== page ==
My numb fingers clung to my 12-gauge shotgun as I navigated the edge of a frozen cattail slough on a crisp, silent morning last December.

Ahead, near some trees, a nervous rooster flushed with a cackle, barely in range for my scattergun. I took a single, fleeting shot, then watched my two yellow Labrador retrievers scamper ahead through the brush, noses to the snow-covered ground.

Moments later, Bailey, the youngest (and fastest), proudly returned with a long-spurred ringneck in her mouth.

“Good girl,’’ I said, surprised I had hit the pheasant and elated that Bailey had found and retrieved it. I knew a late-season rooster was a true trophy.

Some would say I was hunting alone that day. But I wasn’t.

Hunting friends were too busy for the late-season hunt, so I drove to southwestern Minnesota with my two canine companions. They’re always eager for a hunt. They don’t complain when birds are scarce, the temperature is too cold or too warm, or when I miss an easy shot.

And they certainly don’t care if the motel bed is as hard as a ­frozen slough.

All of which is to say bird hunting with your own dog — one you raised and trained and fell in love with — is one of life’s great pleasures. It’s a pleasure I’ve enjoyed for 35 years. While hunting over any good dog is rewarding, it’s not the same as hunting over your dog.

For me and many other bird-dog owning hunters, much of the joy of pursuing ruffed grouse or pheasants or ducks comes from the interaction between us and our dogs.

Without them, hunting would be, well, just hunting. Something essential would be missing.

Over some 35 hunting seasons, I’ve been fortunate to have had four good hunting dogs. My first was an energetic springer spaniel named Katie, a little black-and-white hunting machine — with a heart. Her docked tail pulsated wildly when she was on the scent of a bird.

And there was no quit in the little dog. One afternoon, after several days of hunting in tangled, burr-laden cover near the Missouri River in South Dakota, her nose and feet were raw and bloodied. I tried to leave her in the truck to rest, but she yipped incessantly in protest as I walked away.

So along she came.

She hunted until she could no longer hear my dog whistle. After nearly losing her in a cornfield on a November pheasant hunt, I realized our partnership was sadly over.

My second canine hunting partner was a black Lab, Abby, a loving dog who desperately wanted to please. For a dozen years, she accompanied me on countless hunting trips across the Midwest and Canada. Despite my inadequate training, she was a fabulous hunter with a keen nose who made some remarkable retrieves. They are ones I still recall with friends who witnessed them.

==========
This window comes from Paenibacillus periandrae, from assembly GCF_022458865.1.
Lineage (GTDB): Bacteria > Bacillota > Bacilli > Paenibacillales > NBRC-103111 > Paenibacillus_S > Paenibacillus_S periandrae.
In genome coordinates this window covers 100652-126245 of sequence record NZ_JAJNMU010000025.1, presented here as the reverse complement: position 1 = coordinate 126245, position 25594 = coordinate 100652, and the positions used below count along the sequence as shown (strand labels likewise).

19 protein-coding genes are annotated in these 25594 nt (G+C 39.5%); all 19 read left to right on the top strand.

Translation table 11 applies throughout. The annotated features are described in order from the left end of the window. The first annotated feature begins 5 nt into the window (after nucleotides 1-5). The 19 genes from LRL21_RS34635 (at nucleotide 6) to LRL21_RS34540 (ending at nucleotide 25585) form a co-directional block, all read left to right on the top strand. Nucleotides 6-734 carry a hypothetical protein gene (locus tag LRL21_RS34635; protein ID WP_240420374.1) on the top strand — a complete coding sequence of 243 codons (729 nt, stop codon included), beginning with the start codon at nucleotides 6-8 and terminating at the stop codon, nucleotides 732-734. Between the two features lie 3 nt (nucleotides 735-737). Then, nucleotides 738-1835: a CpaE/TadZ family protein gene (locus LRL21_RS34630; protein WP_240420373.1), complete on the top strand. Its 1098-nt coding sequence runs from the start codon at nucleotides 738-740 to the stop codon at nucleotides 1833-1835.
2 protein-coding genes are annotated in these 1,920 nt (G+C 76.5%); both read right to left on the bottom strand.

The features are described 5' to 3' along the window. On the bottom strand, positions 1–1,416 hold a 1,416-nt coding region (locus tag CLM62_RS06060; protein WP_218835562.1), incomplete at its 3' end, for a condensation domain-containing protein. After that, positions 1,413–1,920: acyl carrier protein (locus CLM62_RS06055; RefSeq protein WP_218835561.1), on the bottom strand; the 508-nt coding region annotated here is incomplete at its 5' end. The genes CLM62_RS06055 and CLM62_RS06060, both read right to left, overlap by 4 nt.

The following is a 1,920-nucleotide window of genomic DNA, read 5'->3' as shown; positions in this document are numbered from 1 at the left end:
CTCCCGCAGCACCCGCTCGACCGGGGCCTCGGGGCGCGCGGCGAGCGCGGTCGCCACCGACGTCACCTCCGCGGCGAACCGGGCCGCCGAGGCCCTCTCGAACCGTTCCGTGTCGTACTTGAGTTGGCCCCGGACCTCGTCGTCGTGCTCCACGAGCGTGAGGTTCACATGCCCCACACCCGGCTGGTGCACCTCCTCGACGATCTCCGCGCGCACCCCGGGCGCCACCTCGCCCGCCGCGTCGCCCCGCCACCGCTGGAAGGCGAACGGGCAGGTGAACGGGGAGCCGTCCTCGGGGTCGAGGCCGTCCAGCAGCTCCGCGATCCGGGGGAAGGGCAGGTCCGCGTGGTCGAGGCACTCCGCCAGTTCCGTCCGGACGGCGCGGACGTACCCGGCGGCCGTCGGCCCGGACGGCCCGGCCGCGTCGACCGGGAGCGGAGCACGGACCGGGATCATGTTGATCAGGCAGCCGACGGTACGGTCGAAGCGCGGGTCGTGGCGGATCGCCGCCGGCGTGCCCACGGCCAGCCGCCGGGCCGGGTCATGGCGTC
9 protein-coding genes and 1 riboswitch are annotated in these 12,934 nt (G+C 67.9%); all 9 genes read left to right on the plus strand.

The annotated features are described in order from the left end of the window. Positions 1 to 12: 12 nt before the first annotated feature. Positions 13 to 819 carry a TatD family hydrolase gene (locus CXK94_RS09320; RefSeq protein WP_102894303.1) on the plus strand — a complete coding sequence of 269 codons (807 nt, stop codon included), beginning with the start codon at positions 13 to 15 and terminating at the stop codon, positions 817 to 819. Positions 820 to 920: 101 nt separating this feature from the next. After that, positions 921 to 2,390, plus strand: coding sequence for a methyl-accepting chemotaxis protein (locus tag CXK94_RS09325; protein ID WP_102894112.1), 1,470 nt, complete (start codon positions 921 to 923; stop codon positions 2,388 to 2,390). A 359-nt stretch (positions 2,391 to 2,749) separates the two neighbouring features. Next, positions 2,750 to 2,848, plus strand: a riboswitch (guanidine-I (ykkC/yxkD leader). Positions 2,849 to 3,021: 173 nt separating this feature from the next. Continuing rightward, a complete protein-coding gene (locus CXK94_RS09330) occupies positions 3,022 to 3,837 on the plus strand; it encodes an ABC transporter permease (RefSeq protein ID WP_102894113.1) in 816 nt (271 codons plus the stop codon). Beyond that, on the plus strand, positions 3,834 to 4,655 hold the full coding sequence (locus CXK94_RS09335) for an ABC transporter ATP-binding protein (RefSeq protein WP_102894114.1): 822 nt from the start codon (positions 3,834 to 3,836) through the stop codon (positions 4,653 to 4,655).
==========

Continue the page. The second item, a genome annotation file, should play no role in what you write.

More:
I knew I had myself a hunting dog when I sent her across a 40-yard river on a blind retrieve. She gamely swam across, scoured the riverbank until she found the downed pheasant, then swam back.

And there was the crippled snow goose in Saskatchewan that she pursued, quickly disappearing in the wind-swept slough. We paddled after her, but failed to find her after a lengthy search. Distraught, we returned to our hunting spot, and there was Abby — with the snow goose.

Of course, one reason hunting dogs become so special is because they are more than hunting dogs. They are family members. My kids grew up with Abby. She always gamely accepted their hugs and tugs, and didn’t mind snapping food out of their little hands.

And when you spend months working the dogs with whistles, hand signals and commands, and then see them flush a tight-holding rooster or swim through a slough choked with weeds to retrieve a downed duck, the reward is palpable. There’s pride, of course, but it’s more than that.

It is friendship.

My youngest Lab, Bailey, is 6, is in her prime, and has proved to be an excellent hunter and a wonderful companion. In the field, she’s all business. But she’s also the most affectionate dog I’ve had — the only one that has been allowed on the couch, not just to sleep, but to cuddle and nudge us with that wet nose.

Which is why losing your longtime hunting companion is so painful. I’ve had to put two dogs down. Gut-wrenching experiences one doesn’t forget.

Now my oldest Lab, Macy, is 12, and this likely will be her last hunting season. The thought has been on my mind lately.

I’ll savor our time together this fall, both in the field and in those small-town motel rooms, where she’ll hop onto the bed, nuzzle me and groan happily after a long hunt.

And she won’t complain about a hard mattress.